Cutting Power Costs in The Data Center
The objective for every data center facility manager, other than ensuring that the required servers are up and running, is to reduce costs and improve efficiency. We all hear a lot about monitoring products that provide visibility to critical conditions and equipment allowing timely resolution of issues before they result in downtime. So, let’s focus on a different type of monitoring – one that focuses on improved efficiency, resulting in power cost reduction.
The Low Hanging Fruit
Aside from equipment costs, the highest ongoing expense in the data center is the cost of power. Most of the power used in a data center is consumed by two categories of machinery: servers and cooling equipment. The cost of power required by servers is fairly fixed. Aside from replacing your servers with more efficient ones, there is not much that can be done to reduce the power load they require. The low hanging fruit for power reduction then becomes the cost of the power needed for cooling. We can see this trend in the upturn of data center builds in climates that are better suited for cooling, allowing outside air to be used in the process. Unfortunately, not everyone is able to relocate to Ireland or a barge in the Pacific Ocean. So, what can be done to reduce the power needed for cooling in an existing site?
Ensuring that cooled air is used for cooling and exhaust air is routed back to be re-cooled is an easy place to start. Any gaps should be plugged to prevent hot air and cold air from mixing. Blanking panels should be used to prevent cold air from bypassing the servers altogether and should be used to fill every open space in server cabinets. Brushed grommets, cable cutout pass-throughs, and sealing foam should be used to plug any holes or gaps that may allow air to flow where it shouldn’t be flowing.
Considerations for Aisle Containment
If cooled air and exhaust air is mixing around the end of the cabinet rows or over the top of the cabinets, then a hot aisle or cold aisle containment might be the best solution. Aisle containment will prevent air from mixing, resulting in more efficient cooling because cooling units will not need to work as hard. Lower fan speeds equate to lower power requirements and less stress on the equipment which results in longer equipment life and less maintenance.
There are quite a few considerations and paths that can be taken when looking at containment systems. Containment solutions can get pricey and the additional costs for modifications when making changes or building out white space are ongoing. Fire codes also play a role in containment. Systems need to allow a fire suppression system to function in the event of a fire.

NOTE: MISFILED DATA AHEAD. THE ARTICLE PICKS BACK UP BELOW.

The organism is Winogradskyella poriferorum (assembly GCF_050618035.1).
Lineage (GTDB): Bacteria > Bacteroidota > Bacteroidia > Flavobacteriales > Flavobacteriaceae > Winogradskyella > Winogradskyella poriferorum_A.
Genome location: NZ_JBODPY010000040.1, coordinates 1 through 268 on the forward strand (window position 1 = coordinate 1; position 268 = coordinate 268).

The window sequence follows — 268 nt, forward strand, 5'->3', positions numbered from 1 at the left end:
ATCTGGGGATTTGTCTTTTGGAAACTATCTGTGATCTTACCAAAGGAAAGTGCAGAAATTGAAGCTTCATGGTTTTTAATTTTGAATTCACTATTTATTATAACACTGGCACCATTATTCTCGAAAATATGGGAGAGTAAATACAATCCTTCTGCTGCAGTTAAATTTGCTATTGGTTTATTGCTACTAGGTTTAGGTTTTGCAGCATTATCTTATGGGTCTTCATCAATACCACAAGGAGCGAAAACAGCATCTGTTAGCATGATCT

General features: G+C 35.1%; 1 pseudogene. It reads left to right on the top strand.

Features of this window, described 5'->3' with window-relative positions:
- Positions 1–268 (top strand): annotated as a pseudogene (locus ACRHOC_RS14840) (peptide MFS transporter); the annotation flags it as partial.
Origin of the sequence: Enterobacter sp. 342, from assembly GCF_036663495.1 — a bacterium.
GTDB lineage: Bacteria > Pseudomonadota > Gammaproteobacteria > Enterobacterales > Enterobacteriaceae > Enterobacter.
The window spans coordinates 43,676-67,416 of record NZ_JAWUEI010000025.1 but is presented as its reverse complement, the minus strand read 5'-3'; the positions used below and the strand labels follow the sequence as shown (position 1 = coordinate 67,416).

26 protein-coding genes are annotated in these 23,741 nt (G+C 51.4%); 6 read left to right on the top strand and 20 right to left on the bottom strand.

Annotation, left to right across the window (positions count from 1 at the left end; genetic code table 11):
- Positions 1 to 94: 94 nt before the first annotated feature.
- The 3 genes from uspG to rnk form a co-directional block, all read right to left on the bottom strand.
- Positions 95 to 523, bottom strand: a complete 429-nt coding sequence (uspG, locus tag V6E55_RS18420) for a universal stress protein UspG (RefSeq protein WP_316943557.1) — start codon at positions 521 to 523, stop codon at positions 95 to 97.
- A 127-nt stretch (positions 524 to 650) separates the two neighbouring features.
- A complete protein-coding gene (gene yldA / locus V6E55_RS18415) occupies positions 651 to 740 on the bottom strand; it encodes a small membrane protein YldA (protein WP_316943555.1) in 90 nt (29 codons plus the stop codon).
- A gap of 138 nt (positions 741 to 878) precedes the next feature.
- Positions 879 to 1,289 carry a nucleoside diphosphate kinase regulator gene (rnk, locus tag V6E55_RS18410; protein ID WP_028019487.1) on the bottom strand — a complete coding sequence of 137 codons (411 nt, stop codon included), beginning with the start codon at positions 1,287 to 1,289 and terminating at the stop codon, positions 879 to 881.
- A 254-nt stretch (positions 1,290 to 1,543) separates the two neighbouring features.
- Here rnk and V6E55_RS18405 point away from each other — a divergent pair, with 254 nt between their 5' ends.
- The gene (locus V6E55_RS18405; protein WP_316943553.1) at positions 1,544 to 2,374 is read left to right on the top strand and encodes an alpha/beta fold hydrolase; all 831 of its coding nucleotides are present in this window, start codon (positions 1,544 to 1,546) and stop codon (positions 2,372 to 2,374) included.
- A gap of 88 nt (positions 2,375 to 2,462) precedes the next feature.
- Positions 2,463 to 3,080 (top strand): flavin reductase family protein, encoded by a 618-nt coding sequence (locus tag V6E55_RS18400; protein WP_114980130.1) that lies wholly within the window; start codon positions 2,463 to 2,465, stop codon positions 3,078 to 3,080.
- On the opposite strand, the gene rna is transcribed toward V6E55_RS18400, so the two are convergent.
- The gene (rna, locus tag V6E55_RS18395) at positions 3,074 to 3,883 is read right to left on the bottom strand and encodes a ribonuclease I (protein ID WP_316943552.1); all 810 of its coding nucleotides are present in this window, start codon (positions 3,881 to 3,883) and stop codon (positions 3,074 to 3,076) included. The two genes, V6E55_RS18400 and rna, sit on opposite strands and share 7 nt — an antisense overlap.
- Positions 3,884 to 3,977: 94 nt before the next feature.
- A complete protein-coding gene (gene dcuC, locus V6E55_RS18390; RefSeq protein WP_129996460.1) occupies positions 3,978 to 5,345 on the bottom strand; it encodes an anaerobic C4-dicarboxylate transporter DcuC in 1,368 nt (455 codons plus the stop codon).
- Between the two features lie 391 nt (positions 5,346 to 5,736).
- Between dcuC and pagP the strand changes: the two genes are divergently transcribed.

Increasing Data Center Temperature Is a Viable Option
Adjusting the temperatures used for cooling servers is certainly another good option. By increasing the temperature in the data center, less cooling is required. If you are considering this option it is imperative to incorporate comprehensive temperature monitoring to quickly identify emerging issues in your data center environment.
ASHRAE (The American Society of Heating, Refrigerating and Air-Conditioning Engineers) recommends having temperature sensors installed high, low, and in the middle of both the front and back of every cabinet. If you have unlimited resources this certainly would be the best practice. However, monitoring the exhaust temperatures is not nearly as important as monitoring the temperatures in the front of the severs at the sever intake; cutting the costs in half. Let’s consider for a moment the cost of wiring all those sensors. That requires a lot of time and copper. This would make the most cost-effective solution a wireless solution. Once adequate wireless temperature monitoring is in place then the option of raising temperatures in the data center is much more viable.
Create Turbulence to Create A Better Spread
Last, but certainly not least, if you have raised floors make sure that you are using the most effective airflow panels to ensure you are maximizing your cooling. Not all perforated panels are created equal. Traditional airflow panels will create a column of air that may bypass the cabinets and server intakes altogether. This means turning up the fan speeds won’t necessarily create better cooling conditions.
RLE’s Triad panels feature unique, patented directional fins that create turbulence to create a better spread, or plume, of cool air. This allows more of the cooled air to reach the server intakes. Studies show that replacing standard perforated panels with Triad perforated panels can improve cooling throughout the entire rack, including the top. This can result in not needing as much cooled air, lower fan speeds, along with all the additional benefits that lower fan speeds provide.
There are numerous “best practices” when looking to improve efficiency. Fortunately, RLE Technologies can provide several solutions that can help you to achieve your goal!
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